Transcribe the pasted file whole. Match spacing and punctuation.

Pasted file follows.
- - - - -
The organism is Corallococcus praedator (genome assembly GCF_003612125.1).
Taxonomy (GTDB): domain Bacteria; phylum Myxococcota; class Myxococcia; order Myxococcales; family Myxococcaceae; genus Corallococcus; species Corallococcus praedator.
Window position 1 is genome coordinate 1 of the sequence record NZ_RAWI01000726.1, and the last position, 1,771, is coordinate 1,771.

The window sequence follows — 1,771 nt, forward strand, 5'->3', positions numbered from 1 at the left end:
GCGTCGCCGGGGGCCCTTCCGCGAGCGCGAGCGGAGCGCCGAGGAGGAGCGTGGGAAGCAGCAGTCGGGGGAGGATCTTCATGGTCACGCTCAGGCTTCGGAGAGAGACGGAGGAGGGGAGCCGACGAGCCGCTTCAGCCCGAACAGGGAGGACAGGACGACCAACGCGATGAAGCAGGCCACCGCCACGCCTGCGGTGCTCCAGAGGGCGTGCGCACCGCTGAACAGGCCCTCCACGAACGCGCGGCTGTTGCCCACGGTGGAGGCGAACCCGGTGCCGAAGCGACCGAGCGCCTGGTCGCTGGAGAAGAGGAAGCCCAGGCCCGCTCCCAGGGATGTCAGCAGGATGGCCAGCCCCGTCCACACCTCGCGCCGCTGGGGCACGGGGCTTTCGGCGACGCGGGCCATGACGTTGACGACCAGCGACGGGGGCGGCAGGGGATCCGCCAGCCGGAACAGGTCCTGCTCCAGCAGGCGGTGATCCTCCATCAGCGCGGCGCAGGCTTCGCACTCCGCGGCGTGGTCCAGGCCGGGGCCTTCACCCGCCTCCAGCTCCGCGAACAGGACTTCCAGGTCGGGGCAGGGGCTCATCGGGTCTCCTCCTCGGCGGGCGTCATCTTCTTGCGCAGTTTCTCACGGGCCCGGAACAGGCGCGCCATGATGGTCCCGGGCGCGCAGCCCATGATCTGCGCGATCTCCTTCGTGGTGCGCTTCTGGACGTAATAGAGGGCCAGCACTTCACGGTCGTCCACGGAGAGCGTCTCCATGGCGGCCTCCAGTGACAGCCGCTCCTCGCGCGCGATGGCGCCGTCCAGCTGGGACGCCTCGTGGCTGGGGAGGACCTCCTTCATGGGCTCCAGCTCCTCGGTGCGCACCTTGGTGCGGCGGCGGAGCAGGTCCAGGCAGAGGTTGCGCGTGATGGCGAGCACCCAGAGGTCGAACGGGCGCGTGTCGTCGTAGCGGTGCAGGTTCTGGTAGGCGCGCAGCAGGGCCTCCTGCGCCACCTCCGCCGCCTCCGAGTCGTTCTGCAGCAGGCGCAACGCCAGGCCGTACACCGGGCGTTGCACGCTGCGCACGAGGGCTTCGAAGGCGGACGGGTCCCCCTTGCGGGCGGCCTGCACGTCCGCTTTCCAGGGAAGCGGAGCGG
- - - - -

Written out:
The organism is Corallococcus praedator (genome assembly GCF_003612125.1).
Taxonomy (GTDB): domain Bacteria; phylum Myxococcota; class Myxococcia; order Myxococcales; family Myxococcaceae; genus Corallococcus; species Corallococcus praedator.
Window position 1 is genome coordinate 1 of the sequence record NZ_RAWI01000726.1, and the last position, 1,771, is coordinate 1,771.

The window sequence follows — 1,771 nt, forward strand, 5'->3', positions numbered from 1 at the left end:
GCGTCGCCGGGGGCCCTTCCGCGAGCGCGAGCGGAGCGCCGAGGAGGAGCGTGGGAAGCAGCAGTCGGGGGAGGATCTTCATGGTCACGCTCAGGCTTCGGAGAGAGACGGAGGAGGGGAGCCGACGAGCCGCTTCAGCCCGAACAGGGAGGACAGGACGACCAACGCGATGAAGCAGGCCACCGCCACGCCTGCGGTGCTCCAGAGGGCGTGCGCACCGCTGAACAGGCCCTCCACGAACGCGCGGCTGTTGCCCACGGTGGAGGCGAACCCGGTGCCGAAGCGACCGAGCGCCTGGTCGCTGGAGAAGAGGAAGCCCAGGCCCGCTCCCAGGGATGTCAGCAGGATGGCCAGCCCCGTCCACACCTCGCGCCGCTGGGGCACGGGGCTTTCGGCGACGCGGGCCATGACGTTGACGACCAGCGACGGGGGCGGCAGGGGATCCGCCAGCCGGAACAGGTCCTGCTCCAGCAGGCGGTGATCCTCCATCAGCGCGGCGCAGGCTTCGCACTCCGCGGCGTGGTCCAGGCCGGGGCCTTCACCCGCCTCCAGCTCCGCGAACAGGACTTCCAGGTCGGGGCAGGGGCTCATCGGGTCTCCTCCTCGGCGGGCGTCATCTTCTTGCGCAGTTTCTCACGGGCCCGGAACAGGCGCGCCATGATGGTCCCGGGCGCGCAGCCCATGATCTGCGCGATCTCCTTCGTGGTGCGCTTCTGGACGTAATAGAGGGCCAGCACTTCACGGTCGTCCACGGAGAGCGTCTCCATGGCGGCCTCCAGTGACAGCCGCTCCTCGCGCGCGATGGCGCCGTCCAGCTGGGACGCCTCGTGGCTGGGGAGGACCTCCTTCATGGGCTCCAGCTCCTCGGTGCGCACCTTGGTGCGGCGGCGGAGCAGGTCCAGGCAGAGGTTGCGCGTGATGGCGAGCACCCAGAGGTCGAACGGGCGCGTGTCGTCGTAGCGGTGCAGGTTCTGGTAGGCGCGCAGCAGGGCCTCCTGCGCCACCTCCGCCGCCTCCGAGTCGTTCTGCAGCAGGCGCAACGCCAGGCCGTACACCGGGCGTTGCACGCTGCGCACGAGGGCTTCGAAGGCGGACGGGTCCCCCTTGCGGGCGGCCTGCACGTCCGCTTTCCAGGGAAGCGGAGCGG